3 days ago by JPHale
  • When is a client really a client?
    “In a previous reply I responded to the concept of payment as a trigger. I actually agree it’s not. While we don’t often...”
    3 days ago by regant
  • When is a client really a client?
    “Tash are you being deliberately obtuse? I didnt say you have to keep sending/giving disclosure every year, I said you have...”
    3 days ago by regant
Subscribe Now

Mortgage Rates Newsletter

Daily Weekly

Previous News

MORE NEWS»

Most Commented On
Mortgage Rates Table

Full Rates Table | Compare Rates

Lender Flt 1yr 2yr 3yr
ANZ 5.19 4.05 3.95 4.49
ANZ Special - 3.55 3.45 3.99
ASB Bank 5.20 4.05 3.95 4.39
ASB Bank Special - 3.55 3.45 3.89
BNZ - Classic - 3.55 3.45 3.99
BNZ - Mortgage One 5.90 - - -
BNZ - Rapid Repay 5.35 - - -
BNZ - Std, FlyBuys 5.30 4.45 4.35 4.55
BNZ - TotalMoney 5.30 - - -
China Construction Bank 5.50 4.70 4.80 4.95
China Construction Bank Special - 3.19 3.19 3.19
Lender Flt 1yr 2yr 3yr
Credit Union Auckland 5.95 - - -
Credit Union Baywide 6.15 4.95 4.95 -
Credit Union North 6.45 - - -
Credit Union South 6.45 - - -
Finance Direct - - - -
First Credit Union 5.85 3.99 4.49 -
Heartland 6.70 7.00 7.25 7.85
Heartland Bank - Online - - - -
Heretaunga Building Society 5.75 4.80 4.95 -
HSBC Premier 5.24 3.35 3.35 3.35
HSBC Premier LVR > 80% - - - -
Lender Flt 1yr 2yr 3yr
HSBC Special - - - -
ICBC 5.15 3.18 3.18 3.20
Kainga Ora 5.18 4.04 3.95 4.39
Kiwibank 5.80 ▼4.14 ▲4.30 4.64
Kiwibank - Capped - - - -
Kiwibank - Offset 5.15 - - -
Kiwibank Special - ▼3.39 ▲3.55 3.89
Liberty 5.69 - - -
Napier Building Society - - - -
Nelson Building Society 5.70 4.25 4.15 -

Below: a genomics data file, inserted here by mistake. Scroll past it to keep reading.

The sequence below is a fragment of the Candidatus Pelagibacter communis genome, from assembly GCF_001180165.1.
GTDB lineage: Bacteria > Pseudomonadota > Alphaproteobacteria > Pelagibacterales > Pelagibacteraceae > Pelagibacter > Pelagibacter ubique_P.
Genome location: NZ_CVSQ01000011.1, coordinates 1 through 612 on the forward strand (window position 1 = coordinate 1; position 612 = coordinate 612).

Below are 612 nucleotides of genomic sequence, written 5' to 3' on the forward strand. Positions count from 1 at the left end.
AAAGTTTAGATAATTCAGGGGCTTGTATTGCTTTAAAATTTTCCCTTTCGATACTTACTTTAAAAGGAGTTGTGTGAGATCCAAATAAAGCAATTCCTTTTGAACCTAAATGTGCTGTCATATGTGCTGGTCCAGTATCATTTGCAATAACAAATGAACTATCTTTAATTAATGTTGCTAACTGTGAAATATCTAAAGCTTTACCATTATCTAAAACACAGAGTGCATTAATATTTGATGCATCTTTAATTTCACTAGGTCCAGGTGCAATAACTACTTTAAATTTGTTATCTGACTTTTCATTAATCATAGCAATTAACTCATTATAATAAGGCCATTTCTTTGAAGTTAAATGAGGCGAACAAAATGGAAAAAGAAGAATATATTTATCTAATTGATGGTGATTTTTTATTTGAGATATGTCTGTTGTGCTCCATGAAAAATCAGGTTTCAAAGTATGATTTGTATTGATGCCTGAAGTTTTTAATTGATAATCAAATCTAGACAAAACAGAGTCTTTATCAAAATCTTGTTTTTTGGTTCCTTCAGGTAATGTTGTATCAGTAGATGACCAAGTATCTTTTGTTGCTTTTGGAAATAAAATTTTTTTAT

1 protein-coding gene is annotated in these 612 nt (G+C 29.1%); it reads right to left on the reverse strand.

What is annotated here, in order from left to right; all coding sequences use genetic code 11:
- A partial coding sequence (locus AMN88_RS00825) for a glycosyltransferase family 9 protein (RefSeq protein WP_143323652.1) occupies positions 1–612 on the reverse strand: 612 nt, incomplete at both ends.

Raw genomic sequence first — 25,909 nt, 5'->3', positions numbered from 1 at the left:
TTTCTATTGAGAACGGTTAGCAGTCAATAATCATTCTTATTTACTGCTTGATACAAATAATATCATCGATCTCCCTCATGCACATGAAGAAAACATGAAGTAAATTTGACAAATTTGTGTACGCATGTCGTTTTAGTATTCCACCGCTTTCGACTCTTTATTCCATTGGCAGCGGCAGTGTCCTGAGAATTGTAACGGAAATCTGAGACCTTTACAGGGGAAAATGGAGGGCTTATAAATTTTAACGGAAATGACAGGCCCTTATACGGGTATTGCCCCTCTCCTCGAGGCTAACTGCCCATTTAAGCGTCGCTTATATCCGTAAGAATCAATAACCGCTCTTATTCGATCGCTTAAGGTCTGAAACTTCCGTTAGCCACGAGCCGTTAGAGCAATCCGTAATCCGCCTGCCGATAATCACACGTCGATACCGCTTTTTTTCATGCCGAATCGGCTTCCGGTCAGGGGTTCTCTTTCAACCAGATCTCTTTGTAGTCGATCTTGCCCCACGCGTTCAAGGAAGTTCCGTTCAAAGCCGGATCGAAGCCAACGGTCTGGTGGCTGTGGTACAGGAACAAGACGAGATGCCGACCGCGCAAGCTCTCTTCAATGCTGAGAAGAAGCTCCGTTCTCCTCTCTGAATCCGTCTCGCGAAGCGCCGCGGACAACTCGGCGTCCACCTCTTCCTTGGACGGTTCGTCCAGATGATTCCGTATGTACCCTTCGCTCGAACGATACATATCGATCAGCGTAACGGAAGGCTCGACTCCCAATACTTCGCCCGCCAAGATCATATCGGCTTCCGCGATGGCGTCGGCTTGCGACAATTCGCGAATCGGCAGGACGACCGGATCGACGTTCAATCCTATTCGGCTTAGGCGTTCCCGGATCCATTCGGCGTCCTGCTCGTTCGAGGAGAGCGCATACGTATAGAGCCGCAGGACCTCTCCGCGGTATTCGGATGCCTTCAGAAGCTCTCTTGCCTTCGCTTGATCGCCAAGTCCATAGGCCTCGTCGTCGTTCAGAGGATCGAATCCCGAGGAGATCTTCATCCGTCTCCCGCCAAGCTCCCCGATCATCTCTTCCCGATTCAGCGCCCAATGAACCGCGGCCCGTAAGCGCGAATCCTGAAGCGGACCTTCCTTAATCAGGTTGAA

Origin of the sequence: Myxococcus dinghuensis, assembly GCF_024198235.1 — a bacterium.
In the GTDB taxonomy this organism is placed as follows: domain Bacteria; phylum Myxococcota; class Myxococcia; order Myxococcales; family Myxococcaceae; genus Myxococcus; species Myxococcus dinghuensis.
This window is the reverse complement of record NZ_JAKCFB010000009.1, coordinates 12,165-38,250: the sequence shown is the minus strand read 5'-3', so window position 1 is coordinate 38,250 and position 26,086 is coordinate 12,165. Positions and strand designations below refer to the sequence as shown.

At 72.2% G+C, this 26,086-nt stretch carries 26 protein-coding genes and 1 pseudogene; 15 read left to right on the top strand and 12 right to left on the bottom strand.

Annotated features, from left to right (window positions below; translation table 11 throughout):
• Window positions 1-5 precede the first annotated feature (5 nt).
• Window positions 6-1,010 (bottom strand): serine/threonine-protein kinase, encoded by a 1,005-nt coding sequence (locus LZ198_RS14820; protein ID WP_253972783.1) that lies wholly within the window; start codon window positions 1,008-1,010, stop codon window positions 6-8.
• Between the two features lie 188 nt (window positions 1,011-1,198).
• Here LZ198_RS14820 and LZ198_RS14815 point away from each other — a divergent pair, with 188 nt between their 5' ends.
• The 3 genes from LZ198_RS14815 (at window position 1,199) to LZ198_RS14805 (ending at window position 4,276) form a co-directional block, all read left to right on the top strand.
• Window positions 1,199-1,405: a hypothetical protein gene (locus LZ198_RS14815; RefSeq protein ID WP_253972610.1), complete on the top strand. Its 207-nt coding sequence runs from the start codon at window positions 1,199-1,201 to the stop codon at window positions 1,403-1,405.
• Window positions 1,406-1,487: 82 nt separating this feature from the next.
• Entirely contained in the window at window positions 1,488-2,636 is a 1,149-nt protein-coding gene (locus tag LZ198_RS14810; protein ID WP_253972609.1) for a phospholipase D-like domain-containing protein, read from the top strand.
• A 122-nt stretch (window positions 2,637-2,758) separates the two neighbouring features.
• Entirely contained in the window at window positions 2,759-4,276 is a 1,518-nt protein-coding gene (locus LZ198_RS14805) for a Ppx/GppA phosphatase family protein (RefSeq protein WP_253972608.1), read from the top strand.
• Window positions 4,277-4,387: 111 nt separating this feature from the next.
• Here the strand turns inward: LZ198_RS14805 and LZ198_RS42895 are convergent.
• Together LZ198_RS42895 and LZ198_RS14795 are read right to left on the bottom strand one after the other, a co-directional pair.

Pepper Money Near Prime 5.64 - 5.44 5.44
Lender Flt 1yr 2yr 3yr
Pepper Money Prime 5.18 - 4.98 4.98
Pepper Money Specialist 7.59 - 7.39 7.39
Resimac 4.50 4.86 3.89 3.94
RESIMAC Special - - - -
SBS Bank 5.29 4.85 5.05 5.49
SBS Bank Special - 3.55 3.39 3.89
Sovereign 5.30 4.15 4.29 4.55
Sovereign Special - 3.65 3.75 4.05
The Co-operative Bank - Owner Occ 5.15 3.49 3.59 3.89
The Co-operative Bank - Standard 5.15 3.99 4.09 4.39
TSB Bank 6.09 4.35 4.25 4.69
Lender Flt 1yr 2yr 3yr
TSB Special 5.29 3.55 3.45 3.89
Wairarapa Building Society 5.70 4.85 4.99 -
Westpac 5.34 4.15 4.09 4.49
Westpac - Offset 5.34 - - -
Westpac Special - 3.55 3.45 3.99
Median 5.34 4.04 4.09 4.39

Last updated: 15 November 2019 4:16pm

News Quiz

The maximum remuneration model for Australian life insurance advisers is to be set at what?

Upfront 40% + trail 20%

Upfront 50% + trail 10%

Upfront 50% + trail 20%

Upfront 60% + trail 10%

Upfront 60% + trail 20%

MORE QUIZZES »

About Us  |  Advertise  |  Contact Us  |  Terms & Conditions  |  Privacy Policy  |  RSS Feeds  |  Letters  |  Archive  |  Toolbox
 
Site by Web Developer and eyelovedesign.com